I had a chat with our upcoming webinar guest, Bryan Eisenberg at Search Engine Strategies San Jose, 2008. Bryan’s an expert in both Google Website Optimizer and testing for conversion optimization – he’s also the author of Always Be Testing: The Complete Guide to Google Website Optimizer. In a brief 7 minutes, we discussed several issues around testing your website. Be sure to attend our full hour webinar to glean more tips and tricks for making the most out of testing with Google Website Optimizer.
Like what you're reading?
Subscribe to our weekly newsletter.
Join over 20,000 ecommerce leaders who have subscribed
and receive expert advice about the world of enterprise commerce.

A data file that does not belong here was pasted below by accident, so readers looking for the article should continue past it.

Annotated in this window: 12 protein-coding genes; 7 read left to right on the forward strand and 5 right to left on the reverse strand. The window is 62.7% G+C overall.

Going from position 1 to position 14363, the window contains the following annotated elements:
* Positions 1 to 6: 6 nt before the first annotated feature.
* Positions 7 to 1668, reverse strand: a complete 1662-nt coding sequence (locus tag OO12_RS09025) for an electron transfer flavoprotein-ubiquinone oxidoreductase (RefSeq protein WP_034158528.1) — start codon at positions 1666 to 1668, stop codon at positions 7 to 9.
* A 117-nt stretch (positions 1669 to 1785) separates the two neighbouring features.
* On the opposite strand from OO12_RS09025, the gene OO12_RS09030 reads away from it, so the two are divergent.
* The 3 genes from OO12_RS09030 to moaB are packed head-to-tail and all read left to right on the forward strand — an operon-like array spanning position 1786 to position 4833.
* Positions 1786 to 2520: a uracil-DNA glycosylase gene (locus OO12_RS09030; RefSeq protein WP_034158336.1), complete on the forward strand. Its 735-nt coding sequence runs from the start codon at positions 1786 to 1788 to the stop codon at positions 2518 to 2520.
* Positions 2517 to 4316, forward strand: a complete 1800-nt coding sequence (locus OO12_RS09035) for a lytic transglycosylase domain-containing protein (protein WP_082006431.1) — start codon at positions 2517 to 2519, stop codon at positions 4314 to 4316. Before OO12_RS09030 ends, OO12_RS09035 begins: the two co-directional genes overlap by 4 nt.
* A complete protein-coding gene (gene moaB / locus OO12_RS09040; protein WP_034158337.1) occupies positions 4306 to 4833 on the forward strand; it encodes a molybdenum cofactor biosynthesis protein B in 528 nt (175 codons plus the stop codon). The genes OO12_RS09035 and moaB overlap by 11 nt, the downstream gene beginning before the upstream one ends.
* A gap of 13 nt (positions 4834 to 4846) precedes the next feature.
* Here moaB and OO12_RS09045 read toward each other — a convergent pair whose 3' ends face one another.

RSS/Email Subscribers: Can’t see video? Click here. Here’s a recap of the interview: Just because Amazon does something, doesn’t mean you should follow. On Bryan’s blog GrokDotCom, you can find a visual history of Amazon’s add-to-cart buttons over the years. Bryan recalls clients calling him up and saying “Amazon changed the button and we want to do the same.” But changing the cart button was not done to improve Amazon’s conversion – in fact, it lowered conversion. But Amazon was changing its business model to offer used books from other sellers and wanted to make room for the used book links. Even with lower conversion, Amazon could make higher profits. So to simply copy the giant without testing on your own site or understanding the reason for the change is poor decision-making. A friend of Bryan’s saw conversion plummet 1000% when following another site’s course of action! Internet Retailer reports 76% of sites are not testing. Seems trivial to spend so much time testing a cart button? Don’t laugh. Incremental gains from small improvements to calls to action can have large impact over time. And it’s okay to start small. Dont’ test sacred cows, start small and work big. Testing is like tasting: when you eat spicy food for the first time your mouth hurts, but after getting used to it, you’re hooked! It all comes down to tools, people and process. Get good at free, and then pay. Like a web analyst, your people are important and they should have a process.